The data comes from the HM Land Registry

House prices increase month-on-month in February, despite annual fall as 'buyers now sticking their heads above the parapet'

House prices increased by 0.4% between January and February 2024, while annually there was a fall of 0.2%, bringing the average UK property value to £281,000, according to HM Land Registry HPI for February.

In England prices increased by 0.6% between January and February of this year while annually prices dropped by 1.1% with an average price of £298,000 — the North East saw the largest annual and monthly increases at 2.9% and 3.2% respectively.

Meanwhile, London saw the biggest decline in annual change with a decline of 4.8% and the West Midlands saw the steepest downward monthly decline (1.2%) since January.

New build property saw an annual increase in change of 16.4% and a monthly decline of 1.6% while existing resold property decreased annually by 2.5% with a monthly decline of 0.5%.

Industry professionals have given their take on the latest HPI index:

Mobeen Akram, new homes director at the Mortgage Advice Bureau:

“The latest UK HPI outlines a -0.2% annual price change for current properties, and a 16.4% annual change for new builds. This brings the average property price to £281,000 respectively.

“From these statistics, it’s clear that the ‘wait and see’ approach is slowly becoming a thing of the past.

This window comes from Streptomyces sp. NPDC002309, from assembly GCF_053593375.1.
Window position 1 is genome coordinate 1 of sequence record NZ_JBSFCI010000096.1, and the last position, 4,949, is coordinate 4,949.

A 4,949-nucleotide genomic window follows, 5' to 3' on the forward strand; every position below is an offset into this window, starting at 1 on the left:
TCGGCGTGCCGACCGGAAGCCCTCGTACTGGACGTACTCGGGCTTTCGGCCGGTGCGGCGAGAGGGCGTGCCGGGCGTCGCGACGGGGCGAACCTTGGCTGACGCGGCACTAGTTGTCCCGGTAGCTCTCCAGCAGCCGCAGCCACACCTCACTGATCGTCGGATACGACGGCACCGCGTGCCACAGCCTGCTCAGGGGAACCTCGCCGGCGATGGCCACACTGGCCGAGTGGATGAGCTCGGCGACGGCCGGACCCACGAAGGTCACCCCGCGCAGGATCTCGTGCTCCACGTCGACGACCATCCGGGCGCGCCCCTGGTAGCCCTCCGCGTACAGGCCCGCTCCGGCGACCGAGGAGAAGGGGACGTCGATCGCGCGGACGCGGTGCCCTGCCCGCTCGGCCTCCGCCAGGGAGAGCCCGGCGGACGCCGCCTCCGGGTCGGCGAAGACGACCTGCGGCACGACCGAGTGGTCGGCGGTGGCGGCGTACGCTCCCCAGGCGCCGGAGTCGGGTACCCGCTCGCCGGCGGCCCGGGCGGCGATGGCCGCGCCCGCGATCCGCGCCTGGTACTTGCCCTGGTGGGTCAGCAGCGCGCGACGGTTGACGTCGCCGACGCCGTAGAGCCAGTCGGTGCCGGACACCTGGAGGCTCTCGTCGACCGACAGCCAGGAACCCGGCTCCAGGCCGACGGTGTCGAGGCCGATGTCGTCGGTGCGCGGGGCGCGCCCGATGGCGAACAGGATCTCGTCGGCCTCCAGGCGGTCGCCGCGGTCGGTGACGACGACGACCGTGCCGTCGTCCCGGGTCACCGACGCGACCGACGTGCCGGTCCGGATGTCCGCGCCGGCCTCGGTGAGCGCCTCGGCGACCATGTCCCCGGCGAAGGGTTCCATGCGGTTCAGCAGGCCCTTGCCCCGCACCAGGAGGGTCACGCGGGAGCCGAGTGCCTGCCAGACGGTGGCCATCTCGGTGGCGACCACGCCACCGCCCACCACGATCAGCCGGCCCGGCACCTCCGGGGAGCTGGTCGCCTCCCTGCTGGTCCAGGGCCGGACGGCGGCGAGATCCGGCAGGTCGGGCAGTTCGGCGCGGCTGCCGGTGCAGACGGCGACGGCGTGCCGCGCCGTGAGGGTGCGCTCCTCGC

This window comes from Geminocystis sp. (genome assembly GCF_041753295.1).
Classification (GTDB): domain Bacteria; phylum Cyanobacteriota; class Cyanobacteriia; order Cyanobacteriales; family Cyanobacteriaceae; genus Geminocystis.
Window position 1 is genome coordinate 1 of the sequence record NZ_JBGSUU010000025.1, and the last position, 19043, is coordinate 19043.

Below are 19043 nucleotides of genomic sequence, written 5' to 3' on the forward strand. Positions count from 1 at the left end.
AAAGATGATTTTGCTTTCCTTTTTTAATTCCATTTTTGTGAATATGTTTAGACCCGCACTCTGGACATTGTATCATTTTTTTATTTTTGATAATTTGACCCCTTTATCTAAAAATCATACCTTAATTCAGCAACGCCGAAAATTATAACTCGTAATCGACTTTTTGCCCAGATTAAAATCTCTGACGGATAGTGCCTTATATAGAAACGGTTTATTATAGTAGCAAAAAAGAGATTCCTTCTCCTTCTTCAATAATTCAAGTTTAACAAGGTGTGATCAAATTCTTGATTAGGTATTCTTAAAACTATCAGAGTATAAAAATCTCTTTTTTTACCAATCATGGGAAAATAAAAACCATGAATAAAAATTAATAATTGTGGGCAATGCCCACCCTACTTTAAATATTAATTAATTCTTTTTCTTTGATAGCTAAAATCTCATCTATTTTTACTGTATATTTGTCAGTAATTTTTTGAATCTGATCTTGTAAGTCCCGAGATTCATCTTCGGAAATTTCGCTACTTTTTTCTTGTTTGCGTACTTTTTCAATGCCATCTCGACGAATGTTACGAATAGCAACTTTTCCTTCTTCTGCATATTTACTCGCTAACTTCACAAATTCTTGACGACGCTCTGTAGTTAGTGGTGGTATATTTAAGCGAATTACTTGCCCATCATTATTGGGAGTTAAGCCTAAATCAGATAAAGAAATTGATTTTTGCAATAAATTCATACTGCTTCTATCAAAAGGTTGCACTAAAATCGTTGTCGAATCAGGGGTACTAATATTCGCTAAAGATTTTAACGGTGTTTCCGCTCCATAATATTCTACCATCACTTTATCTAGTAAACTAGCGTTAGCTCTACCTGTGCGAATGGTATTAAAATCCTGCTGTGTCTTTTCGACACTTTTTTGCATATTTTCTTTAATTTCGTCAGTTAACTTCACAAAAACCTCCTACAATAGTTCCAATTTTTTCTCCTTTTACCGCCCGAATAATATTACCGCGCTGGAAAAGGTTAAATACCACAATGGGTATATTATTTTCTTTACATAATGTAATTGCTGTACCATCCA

“Instead, buyers are now sticking their heads above the parapet and taking decisive action towards getting mortgage ready.”

Steve Griffiths, CCO at The Mortgage Lender: 

“With month-on-month house prices ticking slightly up, it appears as though some optimism returned to the property market following an unsettling year, largely owing to inflationary pressures and higher mortgage rates.

“However, with inflation falling, we’re seeing buyer confidence tick up again and translate to more positive market activity.

 “Spring typically brings with it revival in the market, and coupled with expectations that the base rate will fall in the coming months, we should see a trend of buoyed activity hold steady.

“Of course, with an election on the horizon this year and general affordability concerns still prevalent, homebuyers and sellers alike will be keeping a close eye on what this means for the market this year.”

Jeremy Leaf, estate agent and a former RICS residential chairman:

"Now rates have stabilised and the next move is likely to be downwards, particularly following lower inflation announced today, with demand improving.

"Sellers have also been busy and the net result is more choice while prices are up a bit and down a bit – a pattern we expect to continue over the next few months."

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